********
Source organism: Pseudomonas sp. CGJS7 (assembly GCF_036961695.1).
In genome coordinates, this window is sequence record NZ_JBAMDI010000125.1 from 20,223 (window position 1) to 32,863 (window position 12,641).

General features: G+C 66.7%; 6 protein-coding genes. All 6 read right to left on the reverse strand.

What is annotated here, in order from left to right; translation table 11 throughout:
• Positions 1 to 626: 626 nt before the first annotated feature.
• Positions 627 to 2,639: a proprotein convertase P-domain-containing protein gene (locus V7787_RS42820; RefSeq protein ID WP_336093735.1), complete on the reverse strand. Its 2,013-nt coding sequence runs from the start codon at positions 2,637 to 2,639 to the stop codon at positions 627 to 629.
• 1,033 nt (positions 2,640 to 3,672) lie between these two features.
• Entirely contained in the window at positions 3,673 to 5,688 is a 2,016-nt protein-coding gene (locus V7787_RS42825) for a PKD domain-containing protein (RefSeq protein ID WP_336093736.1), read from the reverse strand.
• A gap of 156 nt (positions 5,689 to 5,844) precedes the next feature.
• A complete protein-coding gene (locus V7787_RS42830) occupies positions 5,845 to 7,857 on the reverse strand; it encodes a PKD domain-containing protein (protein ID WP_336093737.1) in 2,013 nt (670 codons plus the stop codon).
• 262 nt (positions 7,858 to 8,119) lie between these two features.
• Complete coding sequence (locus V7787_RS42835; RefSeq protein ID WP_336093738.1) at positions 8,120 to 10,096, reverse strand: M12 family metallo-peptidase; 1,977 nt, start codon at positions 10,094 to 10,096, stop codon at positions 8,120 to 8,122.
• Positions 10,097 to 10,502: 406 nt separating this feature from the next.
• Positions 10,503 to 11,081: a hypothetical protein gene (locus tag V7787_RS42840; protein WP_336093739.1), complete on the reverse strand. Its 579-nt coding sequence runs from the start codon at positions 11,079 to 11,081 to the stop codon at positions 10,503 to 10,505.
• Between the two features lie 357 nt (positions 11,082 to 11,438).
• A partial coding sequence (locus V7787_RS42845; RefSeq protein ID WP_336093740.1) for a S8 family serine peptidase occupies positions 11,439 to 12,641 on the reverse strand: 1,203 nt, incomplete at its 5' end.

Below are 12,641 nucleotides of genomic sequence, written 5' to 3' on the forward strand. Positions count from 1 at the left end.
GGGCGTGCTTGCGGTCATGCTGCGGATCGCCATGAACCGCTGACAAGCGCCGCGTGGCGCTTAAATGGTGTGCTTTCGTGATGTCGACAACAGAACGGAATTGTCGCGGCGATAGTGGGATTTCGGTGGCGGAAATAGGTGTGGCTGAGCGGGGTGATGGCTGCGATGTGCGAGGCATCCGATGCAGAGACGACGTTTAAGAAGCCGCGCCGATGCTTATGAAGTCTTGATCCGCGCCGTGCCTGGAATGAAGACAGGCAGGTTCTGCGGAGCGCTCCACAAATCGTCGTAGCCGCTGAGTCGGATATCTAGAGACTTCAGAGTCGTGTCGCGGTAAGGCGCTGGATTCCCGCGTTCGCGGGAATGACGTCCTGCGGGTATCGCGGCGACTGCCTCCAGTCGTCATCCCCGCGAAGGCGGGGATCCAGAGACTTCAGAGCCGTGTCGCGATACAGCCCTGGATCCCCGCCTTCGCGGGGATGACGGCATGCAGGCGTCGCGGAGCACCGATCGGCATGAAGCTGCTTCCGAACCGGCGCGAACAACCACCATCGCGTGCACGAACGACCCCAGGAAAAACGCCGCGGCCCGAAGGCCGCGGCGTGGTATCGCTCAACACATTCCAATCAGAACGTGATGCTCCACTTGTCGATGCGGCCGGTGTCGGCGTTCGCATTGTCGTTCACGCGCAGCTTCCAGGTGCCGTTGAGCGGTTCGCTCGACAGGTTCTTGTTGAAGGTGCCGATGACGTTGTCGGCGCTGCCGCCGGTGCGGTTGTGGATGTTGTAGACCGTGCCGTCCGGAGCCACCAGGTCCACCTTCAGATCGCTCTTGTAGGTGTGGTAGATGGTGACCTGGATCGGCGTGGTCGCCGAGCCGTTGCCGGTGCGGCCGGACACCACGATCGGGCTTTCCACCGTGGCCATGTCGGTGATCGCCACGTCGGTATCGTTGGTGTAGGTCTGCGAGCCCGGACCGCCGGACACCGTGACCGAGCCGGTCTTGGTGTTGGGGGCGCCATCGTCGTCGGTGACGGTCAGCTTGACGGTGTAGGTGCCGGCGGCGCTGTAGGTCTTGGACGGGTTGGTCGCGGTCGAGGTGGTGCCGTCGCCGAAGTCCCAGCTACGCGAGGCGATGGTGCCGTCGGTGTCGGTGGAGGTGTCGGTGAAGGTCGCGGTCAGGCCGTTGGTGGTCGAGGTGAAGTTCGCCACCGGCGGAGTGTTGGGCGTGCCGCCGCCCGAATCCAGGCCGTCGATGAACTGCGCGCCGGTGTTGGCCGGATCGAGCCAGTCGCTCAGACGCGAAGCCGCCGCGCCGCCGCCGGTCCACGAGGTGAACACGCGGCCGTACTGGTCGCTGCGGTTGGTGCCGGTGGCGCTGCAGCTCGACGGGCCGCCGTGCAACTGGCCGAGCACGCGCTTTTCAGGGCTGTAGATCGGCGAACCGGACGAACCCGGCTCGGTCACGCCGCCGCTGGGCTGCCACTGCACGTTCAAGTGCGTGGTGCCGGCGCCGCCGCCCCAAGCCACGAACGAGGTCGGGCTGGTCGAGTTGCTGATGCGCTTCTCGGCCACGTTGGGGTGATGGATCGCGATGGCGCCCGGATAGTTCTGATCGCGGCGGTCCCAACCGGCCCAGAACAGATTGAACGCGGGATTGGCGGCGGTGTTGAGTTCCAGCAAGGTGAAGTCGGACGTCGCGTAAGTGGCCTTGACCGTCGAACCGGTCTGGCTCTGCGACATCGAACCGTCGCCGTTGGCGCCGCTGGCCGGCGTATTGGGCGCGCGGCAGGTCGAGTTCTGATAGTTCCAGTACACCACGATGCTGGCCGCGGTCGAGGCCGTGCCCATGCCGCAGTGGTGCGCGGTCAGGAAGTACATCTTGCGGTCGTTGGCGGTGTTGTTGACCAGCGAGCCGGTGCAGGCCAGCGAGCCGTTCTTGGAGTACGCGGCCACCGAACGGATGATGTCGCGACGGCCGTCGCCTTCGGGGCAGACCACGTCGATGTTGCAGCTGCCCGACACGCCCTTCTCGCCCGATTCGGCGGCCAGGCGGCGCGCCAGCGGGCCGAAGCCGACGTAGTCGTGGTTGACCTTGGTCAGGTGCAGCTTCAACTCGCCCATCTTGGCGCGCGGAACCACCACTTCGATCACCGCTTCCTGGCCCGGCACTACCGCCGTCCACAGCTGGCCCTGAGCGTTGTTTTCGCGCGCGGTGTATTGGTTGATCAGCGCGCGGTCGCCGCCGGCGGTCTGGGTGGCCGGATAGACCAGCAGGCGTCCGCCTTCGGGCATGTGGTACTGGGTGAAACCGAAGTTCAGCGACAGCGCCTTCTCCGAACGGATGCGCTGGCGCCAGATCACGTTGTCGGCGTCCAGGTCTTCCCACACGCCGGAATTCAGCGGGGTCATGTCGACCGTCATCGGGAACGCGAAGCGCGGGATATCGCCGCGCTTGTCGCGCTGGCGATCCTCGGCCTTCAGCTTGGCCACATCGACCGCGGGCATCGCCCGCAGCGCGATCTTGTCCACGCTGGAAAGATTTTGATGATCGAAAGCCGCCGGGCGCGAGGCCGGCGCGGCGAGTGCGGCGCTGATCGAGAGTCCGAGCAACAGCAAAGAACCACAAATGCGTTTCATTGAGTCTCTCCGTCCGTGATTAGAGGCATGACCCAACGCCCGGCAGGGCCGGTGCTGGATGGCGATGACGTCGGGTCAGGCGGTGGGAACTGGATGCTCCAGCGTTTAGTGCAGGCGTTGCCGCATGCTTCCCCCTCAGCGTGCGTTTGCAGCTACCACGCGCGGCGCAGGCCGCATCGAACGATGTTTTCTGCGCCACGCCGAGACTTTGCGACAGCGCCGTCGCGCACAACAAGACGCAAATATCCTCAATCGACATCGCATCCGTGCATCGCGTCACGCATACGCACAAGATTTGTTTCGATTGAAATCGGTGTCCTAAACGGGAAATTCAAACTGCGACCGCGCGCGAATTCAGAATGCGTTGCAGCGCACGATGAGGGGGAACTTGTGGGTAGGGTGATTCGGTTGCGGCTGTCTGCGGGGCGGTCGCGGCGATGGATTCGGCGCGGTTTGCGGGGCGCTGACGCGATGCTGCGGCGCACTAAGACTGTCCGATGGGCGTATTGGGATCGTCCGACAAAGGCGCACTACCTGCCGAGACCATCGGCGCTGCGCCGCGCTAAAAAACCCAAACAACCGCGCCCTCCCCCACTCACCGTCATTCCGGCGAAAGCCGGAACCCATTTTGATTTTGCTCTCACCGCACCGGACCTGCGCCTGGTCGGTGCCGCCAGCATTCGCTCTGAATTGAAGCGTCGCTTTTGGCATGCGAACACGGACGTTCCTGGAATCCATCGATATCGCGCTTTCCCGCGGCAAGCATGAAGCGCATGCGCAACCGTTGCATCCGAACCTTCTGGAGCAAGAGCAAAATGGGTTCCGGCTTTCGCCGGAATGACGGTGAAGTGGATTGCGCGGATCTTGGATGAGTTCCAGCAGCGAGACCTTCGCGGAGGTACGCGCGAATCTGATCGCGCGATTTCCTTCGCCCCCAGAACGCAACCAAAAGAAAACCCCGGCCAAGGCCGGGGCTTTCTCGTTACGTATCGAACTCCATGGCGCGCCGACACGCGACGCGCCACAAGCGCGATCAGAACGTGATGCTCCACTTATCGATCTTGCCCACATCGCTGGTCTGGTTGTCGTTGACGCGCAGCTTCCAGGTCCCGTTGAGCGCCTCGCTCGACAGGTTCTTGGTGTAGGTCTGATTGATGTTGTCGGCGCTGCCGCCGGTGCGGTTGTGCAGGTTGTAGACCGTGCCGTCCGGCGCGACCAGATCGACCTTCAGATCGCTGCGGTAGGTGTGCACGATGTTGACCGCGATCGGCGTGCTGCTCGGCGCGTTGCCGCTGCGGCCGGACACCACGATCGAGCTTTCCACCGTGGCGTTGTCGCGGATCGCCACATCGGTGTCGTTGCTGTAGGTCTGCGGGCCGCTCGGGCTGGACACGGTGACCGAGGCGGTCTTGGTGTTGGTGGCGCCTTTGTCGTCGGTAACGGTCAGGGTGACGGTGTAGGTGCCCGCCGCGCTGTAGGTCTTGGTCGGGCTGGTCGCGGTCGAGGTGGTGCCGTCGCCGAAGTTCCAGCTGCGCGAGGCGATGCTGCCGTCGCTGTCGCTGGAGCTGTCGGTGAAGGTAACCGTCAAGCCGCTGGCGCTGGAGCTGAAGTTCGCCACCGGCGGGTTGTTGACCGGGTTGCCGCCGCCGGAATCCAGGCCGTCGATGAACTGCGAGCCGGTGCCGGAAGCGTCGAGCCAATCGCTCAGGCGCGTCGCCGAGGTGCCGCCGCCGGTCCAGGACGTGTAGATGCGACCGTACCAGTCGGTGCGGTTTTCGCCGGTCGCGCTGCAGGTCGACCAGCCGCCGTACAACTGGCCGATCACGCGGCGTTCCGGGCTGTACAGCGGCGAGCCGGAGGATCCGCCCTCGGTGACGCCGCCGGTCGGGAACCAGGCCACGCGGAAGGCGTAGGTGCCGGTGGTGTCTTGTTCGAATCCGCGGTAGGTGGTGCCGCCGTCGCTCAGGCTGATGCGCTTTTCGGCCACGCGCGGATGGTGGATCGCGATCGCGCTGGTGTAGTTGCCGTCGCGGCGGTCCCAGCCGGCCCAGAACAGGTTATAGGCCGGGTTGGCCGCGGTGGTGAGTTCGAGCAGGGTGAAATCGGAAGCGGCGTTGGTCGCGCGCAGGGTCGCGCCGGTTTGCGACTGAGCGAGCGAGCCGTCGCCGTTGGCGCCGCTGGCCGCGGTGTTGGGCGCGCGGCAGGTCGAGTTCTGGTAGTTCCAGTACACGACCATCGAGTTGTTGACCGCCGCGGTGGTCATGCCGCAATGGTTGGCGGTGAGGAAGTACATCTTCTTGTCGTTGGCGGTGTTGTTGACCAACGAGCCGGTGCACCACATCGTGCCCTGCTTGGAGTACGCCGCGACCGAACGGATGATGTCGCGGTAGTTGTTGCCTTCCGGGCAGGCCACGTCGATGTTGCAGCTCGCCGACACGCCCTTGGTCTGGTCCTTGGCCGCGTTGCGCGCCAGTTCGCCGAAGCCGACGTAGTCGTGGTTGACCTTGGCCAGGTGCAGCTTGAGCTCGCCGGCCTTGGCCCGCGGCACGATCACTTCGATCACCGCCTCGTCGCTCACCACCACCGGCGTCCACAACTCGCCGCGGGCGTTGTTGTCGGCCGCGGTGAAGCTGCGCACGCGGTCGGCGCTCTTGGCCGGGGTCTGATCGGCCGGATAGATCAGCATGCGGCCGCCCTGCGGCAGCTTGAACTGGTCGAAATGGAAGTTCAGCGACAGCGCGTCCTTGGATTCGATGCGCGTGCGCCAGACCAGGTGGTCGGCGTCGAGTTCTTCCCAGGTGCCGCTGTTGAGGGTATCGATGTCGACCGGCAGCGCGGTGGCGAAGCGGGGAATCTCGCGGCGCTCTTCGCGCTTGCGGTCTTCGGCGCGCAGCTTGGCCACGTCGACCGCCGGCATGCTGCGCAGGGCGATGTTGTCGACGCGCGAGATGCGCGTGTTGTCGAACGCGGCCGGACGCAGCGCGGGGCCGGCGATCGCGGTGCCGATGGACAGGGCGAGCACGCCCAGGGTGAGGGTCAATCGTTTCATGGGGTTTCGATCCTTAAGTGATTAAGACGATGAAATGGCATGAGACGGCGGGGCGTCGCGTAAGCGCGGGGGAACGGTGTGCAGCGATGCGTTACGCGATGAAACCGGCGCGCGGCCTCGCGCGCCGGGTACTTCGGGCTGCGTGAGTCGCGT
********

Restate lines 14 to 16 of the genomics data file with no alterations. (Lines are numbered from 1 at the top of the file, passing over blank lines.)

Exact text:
• Positions 10,503 to 11,081: a hypothetical protein gene (locus tag V7787_RS42840; protein WP_336093739.1), complete on the reverse strand. Its 579-nt coding sequence runs from the start codon at positions 11,079 to 11,081 to the stop codon at positions 10,503 to 10,505.
• Between the two features lie 357 nt (positions 11,082 to 11,438).
• A partial coding sequence (locus V7787_RS42845; RefSeq protein ID WP_336093740.1) for a S8 family serine peptidase occupies positions 11,439 to 12,641 on the reverse strand: 1,203 nt, incomplete at its 5' end.